Section 9: Final Thoughts

from How to get into a Top-15 MBA Program by Tim Darling

There is no step-by-step approach to which will guarantee you admission. Remember that thousands of very solid candidates apply every year- if you don't get in, don't take it to heart! No one who applies to a few schools gets in everywhere. I worked in a graduate admissions office for many years and I can assure you that there's always an element of chance. Many not-so-good candidates sell themselves very well and get in; many very good candidates don't sell themselves well and don't get in. The best thing you can do is make sure your application is 110%.

I've also been on a few hiring committees reviewing résumés. When I've got a stack of 100 résumés to boil down to 3-4 interviews, I look for anything to immediately disqualify an applicant. A spelling mistake? You're out. I don't think I've ever seen a résumé that made me stop for a second and think "Wow - this person went out of their way to make my life easier -- this résumé looks good, it has the basic information I need." If I did, I'd interview them right away. This is what you should be shooting for: presentation counts. Sell yourself! Make sure they can find no reason to turn you away...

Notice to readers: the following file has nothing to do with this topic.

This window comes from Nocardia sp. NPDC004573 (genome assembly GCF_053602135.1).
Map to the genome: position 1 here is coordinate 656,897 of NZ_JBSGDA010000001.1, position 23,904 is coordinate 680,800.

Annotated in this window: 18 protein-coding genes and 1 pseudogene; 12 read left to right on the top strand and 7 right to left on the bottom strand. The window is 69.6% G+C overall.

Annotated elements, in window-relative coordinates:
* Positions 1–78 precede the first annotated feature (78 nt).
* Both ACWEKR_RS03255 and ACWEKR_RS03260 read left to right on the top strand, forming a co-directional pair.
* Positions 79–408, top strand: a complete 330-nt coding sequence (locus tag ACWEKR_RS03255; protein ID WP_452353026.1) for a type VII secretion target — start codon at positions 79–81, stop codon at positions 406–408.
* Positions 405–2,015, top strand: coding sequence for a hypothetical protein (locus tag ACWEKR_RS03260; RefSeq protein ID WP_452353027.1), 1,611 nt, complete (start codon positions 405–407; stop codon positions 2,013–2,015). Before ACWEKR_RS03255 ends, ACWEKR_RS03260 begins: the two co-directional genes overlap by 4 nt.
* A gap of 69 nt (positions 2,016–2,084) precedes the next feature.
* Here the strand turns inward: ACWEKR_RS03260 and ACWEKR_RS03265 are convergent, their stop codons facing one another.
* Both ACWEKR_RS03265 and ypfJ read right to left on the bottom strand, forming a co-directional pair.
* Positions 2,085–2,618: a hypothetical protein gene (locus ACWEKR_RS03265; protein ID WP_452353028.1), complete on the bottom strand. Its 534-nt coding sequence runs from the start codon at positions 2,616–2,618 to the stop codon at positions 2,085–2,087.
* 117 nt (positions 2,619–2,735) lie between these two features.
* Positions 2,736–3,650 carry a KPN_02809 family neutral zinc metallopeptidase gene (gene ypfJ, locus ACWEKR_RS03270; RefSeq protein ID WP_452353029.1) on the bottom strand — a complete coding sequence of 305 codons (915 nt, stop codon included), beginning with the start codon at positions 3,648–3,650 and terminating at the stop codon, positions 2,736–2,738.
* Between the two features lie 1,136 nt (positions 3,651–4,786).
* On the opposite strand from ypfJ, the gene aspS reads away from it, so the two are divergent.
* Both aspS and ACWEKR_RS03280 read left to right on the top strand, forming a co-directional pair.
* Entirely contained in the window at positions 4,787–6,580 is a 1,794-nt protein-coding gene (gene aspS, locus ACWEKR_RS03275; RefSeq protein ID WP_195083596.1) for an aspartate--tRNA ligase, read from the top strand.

I'd also suggest not spending time on the Business Week (or similar) bulletin boards. And don't spend anytime worrying or second-guessing yourself. If you haven't submitted your application yet, your time would be better spent working on your essays. If you have submitted them, then forget about it. Take up a new hobby to fill the countless hours you had previously spent working on them. After all, if you're waitlisted and need to send a letter in saying what you've accomplished since you submitted your application, mentioning chatrooms probably won't be your best bet.

After you're accepted, you will have to pay a down payment to secure your place. For U.S. students admitted by U.S. schools, this is typically $1000-$1500 (in 2006 money) and can be paid by a credit card. This will be credited to your student account when you arrive. About $100-$200 of it will also likely be used to cover the costs of verifying your basic education and employment credentials as you expressed them on your application (degrees granted, criminal records, and salary). Kroll is one such company that does this.

Resources and References

The End


Your Comments

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-- Anish, Feb 22, 2012
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